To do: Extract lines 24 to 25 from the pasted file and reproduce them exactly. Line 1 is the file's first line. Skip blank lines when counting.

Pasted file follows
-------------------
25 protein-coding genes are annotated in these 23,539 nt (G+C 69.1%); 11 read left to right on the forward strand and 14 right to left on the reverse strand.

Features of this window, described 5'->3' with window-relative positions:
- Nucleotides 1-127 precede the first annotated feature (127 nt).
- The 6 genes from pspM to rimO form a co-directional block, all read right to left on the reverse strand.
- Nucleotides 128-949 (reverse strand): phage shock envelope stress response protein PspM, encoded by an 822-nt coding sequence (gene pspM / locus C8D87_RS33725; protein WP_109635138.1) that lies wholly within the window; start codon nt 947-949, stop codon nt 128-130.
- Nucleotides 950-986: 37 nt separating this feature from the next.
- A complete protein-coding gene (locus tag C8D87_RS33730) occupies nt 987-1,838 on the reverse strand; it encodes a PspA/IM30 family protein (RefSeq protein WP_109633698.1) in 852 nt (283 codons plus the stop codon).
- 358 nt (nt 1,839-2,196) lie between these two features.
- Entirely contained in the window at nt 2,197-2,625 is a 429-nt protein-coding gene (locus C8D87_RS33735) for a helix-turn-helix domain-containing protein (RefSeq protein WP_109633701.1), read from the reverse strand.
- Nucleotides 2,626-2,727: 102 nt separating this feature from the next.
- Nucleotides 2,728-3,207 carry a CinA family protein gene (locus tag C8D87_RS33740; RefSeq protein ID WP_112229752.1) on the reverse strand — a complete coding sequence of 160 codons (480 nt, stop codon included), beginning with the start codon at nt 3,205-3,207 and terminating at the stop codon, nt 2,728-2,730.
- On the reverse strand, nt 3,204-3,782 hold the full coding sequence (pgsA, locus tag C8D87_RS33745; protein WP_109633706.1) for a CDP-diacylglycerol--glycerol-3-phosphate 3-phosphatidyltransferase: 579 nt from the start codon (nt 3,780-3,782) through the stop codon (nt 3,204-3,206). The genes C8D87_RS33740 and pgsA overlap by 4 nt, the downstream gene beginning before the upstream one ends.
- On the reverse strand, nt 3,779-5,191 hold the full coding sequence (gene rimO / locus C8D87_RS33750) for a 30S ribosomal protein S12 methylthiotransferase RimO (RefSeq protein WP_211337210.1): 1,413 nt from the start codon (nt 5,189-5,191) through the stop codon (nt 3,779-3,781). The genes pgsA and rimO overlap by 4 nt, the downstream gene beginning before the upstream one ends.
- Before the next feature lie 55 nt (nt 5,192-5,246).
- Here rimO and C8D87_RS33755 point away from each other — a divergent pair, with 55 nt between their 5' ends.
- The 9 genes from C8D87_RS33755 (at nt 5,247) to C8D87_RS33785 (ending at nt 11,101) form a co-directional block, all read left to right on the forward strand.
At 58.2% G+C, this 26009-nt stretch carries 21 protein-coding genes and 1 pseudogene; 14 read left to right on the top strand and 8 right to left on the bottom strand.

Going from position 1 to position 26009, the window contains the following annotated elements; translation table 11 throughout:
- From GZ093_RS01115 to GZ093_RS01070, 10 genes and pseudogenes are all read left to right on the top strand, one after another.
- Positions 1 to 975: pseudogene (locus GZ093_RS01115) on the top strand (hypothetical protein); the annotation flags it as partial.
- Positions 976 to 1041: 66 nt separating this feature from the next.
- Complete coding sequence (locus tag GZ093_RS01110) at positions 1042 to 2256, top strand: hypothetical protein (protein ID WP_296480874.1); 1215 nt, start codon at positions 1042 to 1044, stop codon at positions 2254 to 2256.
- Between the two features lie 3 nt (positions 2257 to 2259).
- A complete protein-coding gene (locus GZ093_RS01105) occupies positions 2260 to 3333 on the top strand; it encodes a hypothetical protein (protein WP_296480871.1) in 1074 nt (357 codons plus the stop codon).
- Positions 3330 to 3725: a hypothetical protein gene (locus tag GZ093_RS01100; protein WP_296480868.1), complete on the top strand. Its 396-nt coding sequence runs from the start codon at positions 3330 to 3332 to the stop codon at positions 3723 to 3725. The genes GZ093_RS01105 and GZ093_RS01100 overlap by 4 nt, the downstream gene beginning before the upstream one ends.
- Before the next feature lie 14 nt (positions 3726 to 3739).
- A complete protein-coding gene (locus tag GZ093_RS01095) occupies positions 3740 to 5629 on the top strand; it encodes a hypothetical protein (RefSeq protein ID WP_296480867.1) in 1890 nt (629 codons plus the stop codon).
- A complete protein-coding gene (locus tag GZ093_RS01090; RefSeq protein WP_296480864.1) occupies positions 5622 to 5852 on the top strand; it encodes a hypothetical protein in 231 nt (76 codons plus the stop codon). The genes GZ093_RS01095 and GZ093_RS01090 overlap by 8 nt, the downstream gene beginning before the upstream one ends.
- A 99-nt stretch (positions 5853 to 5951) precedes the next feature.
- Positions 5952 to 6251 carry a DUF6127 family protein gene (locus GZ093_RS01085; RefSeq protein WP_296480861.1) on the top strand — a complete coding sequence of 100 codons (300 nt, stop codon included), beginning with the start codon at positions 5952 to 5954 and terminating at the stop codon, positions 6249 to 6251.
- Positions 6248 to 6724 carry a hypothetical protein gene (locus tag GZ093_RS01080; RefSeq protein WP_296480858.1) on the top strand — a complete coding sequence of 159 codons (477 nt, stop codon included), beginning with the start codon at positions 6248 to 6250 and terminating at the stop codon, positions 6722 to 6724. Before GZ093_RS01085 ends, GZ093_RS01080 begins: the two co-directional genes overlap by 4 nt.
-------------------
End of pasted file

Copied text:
- A complete protein-coding gene (locus GZ093_RS01105) occupies positions 2260 to 3333 on the top strand; it encodes a hypothetical protein (protein WP_296480871.1) in 1074 nt (357 codons plus the stop codon).
- Positions 3330 to 3725: a hypothetical protein gene (locus tag GZ093_RS01100; protein WP_296480868.1), complete on the top strand. Its 396-nt coding sequence runs from the start codon at positions 3330 to 3332 to the stop codon at positions 3723 to 3725. The genes GZ093_RS01105 and GZ093_RS01100 overlap by 4 nt, the downstream gene beginning before the upstream one ends.